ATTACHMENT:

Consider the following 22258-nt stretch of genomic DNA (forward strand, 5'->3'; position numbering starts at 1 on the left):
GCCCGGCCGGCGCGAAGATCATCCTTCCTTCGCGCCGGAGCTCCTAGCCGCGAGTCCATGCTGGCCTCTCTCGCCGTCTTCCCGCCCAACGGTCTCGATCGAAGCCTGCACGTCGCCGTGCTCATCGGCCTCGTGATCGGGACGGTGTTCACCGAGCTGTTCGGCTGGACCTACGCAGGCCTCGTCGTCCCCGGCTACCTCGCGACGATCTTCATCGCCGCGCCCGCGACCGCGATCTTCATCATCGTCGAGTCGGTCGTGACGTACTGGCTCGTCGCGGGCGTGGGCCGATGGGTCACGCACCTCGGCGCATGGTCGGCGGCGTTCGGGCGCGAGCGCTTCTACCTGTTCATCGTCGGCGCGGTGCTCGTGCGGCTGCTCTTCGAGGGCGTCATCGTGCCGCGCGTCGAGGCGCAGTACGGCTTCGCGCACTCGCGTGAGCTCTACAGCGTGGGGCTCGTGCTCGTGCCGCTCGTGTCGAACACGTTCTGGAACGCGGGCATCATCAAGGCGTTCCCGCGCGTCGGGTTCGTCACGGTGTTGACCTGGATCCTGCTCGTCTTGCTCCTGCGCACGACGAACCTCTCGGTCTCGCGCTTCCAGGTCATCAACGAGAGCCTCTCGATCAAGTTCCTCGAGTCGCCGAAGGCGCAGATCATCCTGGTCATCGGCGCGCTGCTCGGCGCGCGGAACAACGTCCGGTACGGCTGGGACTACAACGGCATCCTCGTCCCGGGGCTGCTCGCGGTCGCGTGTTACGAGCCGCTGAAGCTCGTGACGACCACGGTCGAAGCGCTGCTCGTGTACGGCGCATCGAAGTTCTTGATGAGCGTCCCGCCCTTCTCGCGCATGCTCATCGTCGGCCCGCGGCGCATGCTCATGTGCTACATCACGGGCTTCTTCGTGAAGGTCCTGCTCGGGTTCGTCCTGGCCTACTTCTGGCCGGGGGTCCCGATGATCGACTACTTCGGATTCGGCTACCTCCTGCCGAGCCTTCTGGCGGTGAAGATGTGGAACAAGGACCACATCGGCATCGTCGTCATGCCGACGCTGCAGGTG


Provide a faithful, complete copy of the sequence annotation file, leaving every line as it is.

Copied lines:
Consider the following 22258-nt stretch of genomic DNA (forward strand, 5'->3'; position numbering starts at 1 on the left):
GCCCGGCCGGCGCGAAGATCATCCTTCCTTCGCGCCGGAGCTCCTAGCCGCGAGTCCATGCTGGCCTCTCTCGCCGTCTTCCCGCCCAACGGTCTCGATCGAAGCCTGCACGTCGCCGTGCTCATCGGCCTCGTGATCGGGACGGTGTTCACCGAGCTGTTCGGCTGGACCTACGCAGGCCTCGTCGTCCCCGGCTACCTCGCGACGATCTTCATCGCCGCGCCCGCGACCGCGATCTTCATCATCGTCGAGTCGGTCGTGACGTACTGGCTCGTCGCGGGCGTGGGCCGATGGGTCACGCACCTCGGCGCATGGTCGGCGGCGTTCGGGCGCGAGCGCTTCTACCTGTTCATCGTCGGCGCGGTGCTCGTGCGGCTGCTCTTCGAGGGCGTCATCGTGCCGCGCGTCGAGGCGCAGTACGGCTTCGCGCACTCGCGTGAGCTCTACAGCGTGGGGCTCGTGCTCGTGCCGCTCGTGTCGAACACGTTCTGGAACGCGGGCATCATCAAGGCGTTCCCGCGCGTCGGGTTCGTCACGGTGTTGACCTGGATCCTGCTCGTCTTGCTCCTGCGCACGACGAACCTCTCGGTCTCGCGCTTCCAGGTCATCAACGAGAGCCTCTCGATCAAGTTCCTCGAGTCGCCGAAGGCGCAGATCATCCTGGTCATCGGCGCGCTGCTCGGCGCGCGGAACAACGTCCGGTACGGCTGGGACTACAACGGCATCCTCGTCCCGGGGCTGCTCGCGGTCGCGTGTTACGAGCCGCTGAAGCTCGTGACGACCACGGTCGAAGCGCTGCTCGTGTACGGCGCATCGAAGTTCTTGATGAGCGTCCCGCCCTTCTCGCGCATGCTCATCGTCGGCCCGCGGCGCATGCTCATGTGCTACATCACGGGCTTCTTCGTGAAGGTCCTGCTCGGGTTCGTCCTGGCCTACTTCTGGCCGGGGGTCCCGATGATCGACTACTTCGGATTCGGCTACCTCCTGCCGAGCCTTCTGGCGGTGAAGATGTGGAACAAGGACCACATCGGCATCGTCGTCATGCCGACGCTGCAGGTG